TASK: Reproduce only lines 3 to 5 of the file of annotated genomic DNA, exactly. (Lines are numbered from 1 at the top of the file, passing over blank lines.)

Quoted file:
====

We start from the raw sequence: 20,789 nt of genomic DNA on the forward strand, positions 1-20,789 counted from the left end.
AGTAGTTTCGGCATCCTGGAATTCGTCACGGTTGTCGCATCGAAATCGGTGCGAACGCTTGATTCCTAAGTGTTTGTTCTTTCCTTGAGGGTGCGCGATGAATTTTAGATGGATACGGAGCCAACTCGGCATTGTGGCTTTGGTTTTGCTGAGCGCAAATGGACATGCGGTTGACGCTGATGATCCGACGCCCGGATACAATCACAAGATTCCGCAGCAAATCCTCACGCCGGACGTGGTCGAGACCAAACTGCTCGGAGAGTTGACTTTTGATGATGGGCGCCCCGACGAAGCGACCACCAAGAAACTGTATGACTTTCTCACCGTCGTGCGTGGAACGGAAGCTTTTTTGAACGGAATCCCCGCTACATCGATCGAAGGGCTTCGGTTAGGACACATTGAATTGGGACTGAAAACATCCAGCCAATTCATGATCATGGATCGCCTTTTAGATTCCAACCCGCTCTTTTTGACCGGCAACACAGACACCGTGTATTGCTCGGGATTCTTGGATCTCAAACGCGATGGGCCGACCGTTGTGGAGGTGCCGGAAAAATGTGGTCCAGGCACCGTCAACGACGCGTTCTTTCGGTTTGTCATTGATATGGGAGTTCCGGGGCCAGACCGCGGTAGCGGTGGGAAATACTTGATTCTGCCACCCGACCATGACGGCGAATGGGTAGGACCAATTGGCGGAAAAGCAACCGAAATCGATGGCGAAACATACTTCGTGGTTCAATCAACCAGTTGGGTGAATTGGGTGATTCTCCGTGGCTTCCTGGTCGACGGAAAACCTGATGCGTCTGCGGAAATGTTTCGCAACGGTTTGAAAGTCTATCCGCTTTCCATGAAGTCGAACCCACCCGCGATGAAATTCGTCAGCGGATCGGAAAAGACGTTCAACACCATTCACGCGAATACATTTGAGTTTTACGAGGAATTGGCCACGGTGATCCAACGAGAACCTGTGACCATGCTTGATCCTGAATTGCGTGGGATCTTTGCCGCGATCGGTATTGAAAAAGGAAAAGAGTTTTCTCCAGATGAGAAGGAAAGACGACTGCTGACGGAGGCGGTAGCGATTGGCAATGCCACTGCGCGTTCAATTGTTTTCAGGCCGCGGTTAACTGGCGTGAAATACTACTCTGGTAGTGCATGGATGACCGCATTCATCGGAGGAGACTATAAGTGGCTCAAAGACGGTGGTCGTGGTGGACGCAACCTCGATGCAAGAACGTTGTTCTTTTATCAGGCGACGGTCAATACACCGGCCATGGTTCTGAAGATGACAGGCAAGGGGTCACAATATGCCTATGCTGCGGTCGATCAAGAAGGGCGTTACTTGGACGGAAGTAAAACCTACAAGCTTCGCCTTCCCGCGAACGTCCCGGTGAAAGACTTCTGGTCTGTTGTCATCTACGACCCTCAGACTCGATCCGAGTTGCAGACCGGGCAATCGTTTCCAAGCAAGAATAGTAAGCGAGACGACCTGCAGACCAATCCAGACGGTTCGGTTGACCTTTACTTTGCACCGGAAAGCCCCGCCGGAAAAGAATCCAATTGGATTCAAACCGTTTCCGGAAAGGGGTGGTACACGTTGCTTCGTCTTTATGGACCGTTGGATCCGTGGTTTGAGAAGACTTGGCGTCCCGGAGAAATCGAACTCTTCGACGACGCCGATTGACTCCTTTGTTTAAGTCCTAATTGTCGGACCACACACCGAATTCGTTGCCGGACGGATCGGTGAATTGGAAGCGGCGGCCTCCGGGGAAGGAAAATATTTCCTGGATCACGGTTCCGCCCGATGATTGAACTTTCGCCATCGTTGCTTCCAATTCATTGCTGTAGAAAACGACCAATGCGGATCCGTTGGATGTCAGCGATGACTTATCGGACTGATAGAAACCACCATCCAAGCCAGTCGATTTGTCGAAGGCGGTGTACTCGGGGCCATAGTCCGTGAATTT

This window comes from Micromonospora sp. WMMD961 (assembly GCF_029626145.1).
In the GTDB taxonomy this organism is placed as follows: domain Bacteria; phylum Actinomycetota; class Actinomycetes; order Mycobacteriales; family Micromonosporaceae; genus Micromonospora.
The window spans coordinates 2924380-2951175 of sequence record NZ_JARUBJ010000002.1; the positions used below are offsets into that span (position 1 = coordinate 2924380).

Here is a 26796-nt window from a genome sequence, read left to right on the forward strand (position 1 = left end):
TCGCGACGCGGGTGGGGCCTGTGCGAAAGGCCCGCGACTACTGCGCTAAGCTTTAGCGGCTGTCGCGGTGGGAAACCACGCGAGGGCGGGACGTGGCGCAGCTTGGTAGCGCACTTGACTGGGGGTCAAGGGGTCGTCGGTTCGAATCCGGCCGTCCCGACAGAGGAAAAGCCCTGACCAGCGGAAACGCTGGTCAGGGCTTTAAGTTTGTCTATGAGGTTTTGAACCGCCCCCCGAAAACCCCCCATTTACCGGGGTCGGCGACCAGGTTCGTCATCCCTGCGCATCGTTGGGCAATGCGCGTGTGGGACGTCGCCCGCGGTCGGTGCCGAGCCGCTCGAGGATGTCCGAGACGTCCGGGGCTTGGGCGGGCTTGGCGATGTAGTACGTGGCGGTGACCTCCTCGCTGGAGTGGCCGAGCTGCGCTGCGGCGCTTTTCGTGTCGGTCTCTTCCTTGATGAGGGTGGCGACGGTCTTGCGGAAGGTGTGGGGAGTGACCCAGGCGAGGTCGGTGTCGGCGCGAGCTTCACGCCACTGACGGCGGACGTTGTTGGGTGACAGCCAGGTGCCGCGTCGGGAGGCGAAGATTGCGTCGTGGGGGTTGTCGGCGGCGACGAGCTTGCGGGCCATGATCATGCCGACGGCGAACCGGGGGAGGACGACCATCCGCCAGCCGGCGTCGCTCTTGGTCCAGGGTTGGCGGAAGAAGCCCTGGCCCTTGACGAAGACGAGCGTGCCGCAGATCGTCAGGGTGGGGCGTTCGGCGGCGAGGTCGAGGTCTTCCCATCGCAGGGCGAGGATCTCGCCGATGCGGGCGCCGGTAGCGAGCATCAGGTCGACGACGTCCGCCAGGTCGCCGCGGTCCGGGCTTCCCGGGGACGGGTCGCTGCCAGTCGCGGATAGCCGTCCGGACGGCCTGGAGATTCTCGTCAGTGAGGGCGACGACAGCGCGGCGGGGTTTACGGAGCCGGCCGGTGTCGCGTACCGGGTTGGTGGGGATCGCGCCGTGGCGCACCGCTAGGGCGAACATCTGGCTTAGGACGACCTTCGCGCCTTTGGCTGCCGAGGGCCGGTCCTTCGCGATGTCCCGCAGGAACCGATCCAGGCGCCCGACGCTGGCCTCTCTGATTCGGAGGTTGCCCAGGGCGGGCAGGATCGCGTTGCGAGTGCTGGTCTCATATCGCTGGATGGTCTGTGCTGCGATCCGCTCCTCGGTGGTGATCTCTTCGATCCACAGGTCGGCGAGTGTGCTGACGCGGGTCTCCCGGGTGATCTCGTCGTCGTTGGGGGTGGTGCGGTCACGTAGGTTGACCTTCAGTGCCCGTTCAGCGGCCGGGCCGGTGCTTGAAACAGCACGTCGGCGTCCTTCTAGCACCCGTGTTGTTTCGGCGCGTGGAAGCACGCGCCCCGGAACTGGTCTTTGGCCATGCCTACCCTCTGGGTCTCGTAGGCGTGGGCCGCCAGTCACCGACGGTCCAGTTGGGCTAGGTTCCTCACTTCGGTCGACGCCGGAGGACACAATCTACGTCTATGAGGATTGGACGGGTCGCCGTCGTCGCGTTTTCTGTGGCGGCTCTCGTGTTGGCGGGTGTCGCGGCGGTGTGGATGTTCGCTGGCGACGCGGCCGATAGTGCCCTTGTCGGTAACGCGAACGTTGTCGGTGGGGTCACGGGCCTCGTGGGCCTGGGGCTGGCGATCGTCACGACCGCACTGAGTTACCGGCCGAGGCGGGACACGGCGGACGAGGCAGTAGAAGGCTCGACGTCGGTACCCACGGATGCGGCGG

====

This window comes from Micromonospora sp. WMMD961 (assembly GCF_029626145.1).
In the GTDB taxonomy this organism is placed as follows: domain Bacteria; phylum Actinomycetota; class Actinomycetes; order Mycobacteriales; family Micromonosporaceae; genus Micromonospora.
The window spans coordinates 2924380-2951175 of sequence record NZ_JARUBJ010000002.1; the positions used below are offsets into that span (position 1 = coordinate 2924380).